Christmas Past – 2010

As I write my annual, snarky Christmas letter, I’m revisiting some highlights of past years. From my heart to yours. With apologies.

Feigning enthusiasm at Carhenge

Feigning enthusiasm at Carhenge

A Family Portrait

Child #3, age 6. When not playing the piano, he can be found playing football in the hallway with his brother. This week’s football highlights: Knocking out both top front teeth and a bloody nose. He is currently on injured reserve.

Child #2, age 8. When not pulverizing his brother while playing football, he can be found watching football, reading about football, or thinking about football. Unless he’s playing baseball or skiing. Fined $25,000 this week for unnecessary roughness.

Child #1, age 11. She can be found engaging in typical pre-teen activity like emailing the same friend 18 times a day and begging for a phone. She also dances, plays the clarinet, and skis as far away from her brothers as possible.

Mr. Day, pushing middle age. Cannot be found. It is believed he is flying back and forth between New York and San Francisco in a last minute attempt to retain his Delta Airlines platinum status.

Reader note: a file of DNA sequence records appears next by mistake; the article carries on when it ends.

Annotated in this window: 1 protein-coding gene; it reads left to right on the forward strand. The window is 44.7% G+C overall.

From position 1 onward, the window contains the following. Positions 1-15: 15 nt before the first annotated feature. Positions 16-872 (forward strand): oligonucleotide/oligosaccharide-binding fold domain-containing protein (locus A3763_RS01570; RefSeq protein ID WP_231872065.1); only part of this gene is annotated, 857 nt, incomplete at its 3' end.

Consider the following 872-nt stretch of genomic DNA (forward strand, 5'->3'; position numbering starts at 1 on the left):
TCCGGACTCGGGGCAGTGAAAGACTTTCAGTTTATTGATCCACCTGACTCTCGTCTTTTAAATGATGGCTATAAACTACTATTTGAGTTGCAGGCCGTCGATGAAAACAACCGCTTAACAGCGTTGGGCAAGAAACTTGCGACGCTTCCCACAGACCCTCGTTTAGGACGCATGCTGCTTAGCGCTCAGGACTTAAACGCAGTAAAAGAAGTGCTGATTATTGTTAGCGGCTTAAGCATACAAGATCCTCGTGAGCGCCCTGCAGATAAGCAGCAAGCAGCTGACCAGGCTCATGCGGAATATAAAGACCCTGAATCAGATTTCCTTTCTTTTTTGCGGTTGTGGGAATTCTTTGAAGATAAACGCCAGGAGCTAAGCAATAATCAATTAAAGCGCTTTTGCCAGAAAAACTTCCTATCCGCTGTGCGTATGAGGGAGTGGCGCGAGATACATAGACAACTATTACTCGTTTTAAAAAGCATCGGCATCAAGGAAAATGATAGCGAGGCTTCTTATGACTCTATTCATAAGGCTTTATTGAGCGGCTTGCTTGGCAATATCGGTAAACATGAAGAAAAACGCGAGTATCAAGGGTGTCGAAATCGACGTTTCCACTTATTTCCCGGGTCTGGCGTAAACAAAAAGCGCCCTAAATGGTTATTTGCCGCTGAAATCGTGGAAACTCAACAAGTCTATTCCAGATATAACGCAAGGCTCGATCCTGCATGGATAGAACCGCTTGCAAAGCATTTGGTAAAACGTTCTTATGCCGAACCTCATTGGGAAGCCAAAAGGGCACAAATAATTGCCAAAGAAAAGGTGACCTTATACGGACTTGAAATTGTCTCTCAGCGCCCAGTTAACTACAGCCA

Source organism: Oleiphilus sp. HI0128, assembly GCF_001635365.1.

Sarah, ageless, like in The Picture of Dorian Gray. Can be found either in yoga class trying unsuccessfully to breathe or in her home office trying unsuccessfully to multitask. Has taken to crafting limericks during periods of meditation.

Highlights from the Year

  • January – Treated cats and kids for mange.
  • February – Replaced stove and washer when they failed within 12 hours of each other.
  • April – Freezer accidentally thawed; salmon, bacon, tomato sauce and strawberry rhubarb pies for a week.
  • June – Faked intention to complete summer math workbooks.
  • July – Forgot to schedule a birthday party for Child #2.
  • August – Child #3 throws up in the saloon at Buckskin Joe’s Wild West World.
  • November – Shovel first 12″ snowstorm of the year. Hurray!
  • December – Shovel first 22″ snowstorm of  the year. Hurray!

Tomorrow, excerpts from 2011…

Read other years:




Christmas Past – 2009

As I write my annual, snarky Christmas letter, I’m revisiting some highlights of past years. From my heart to yours. With apologies.

Skipped Trip to Corn Palace Stirs Controversy

The Days traveled to the Black Hills of South Dakota this summer in their first family road trip to extend beyond the middle of the state. Since their plans included every other tourist attraction on the route, Sarah vetoed the annual trek to the Corn Palace in Mitchell.


Tour guide at Custer State Park

“I thought one tourist trap per trip was sufficient and the Petrified Forest more than fit the bill,” Sarah explained. “There is not much to do at the Corn Palace except look at corn, although it is displayed in a very attractive fashion.”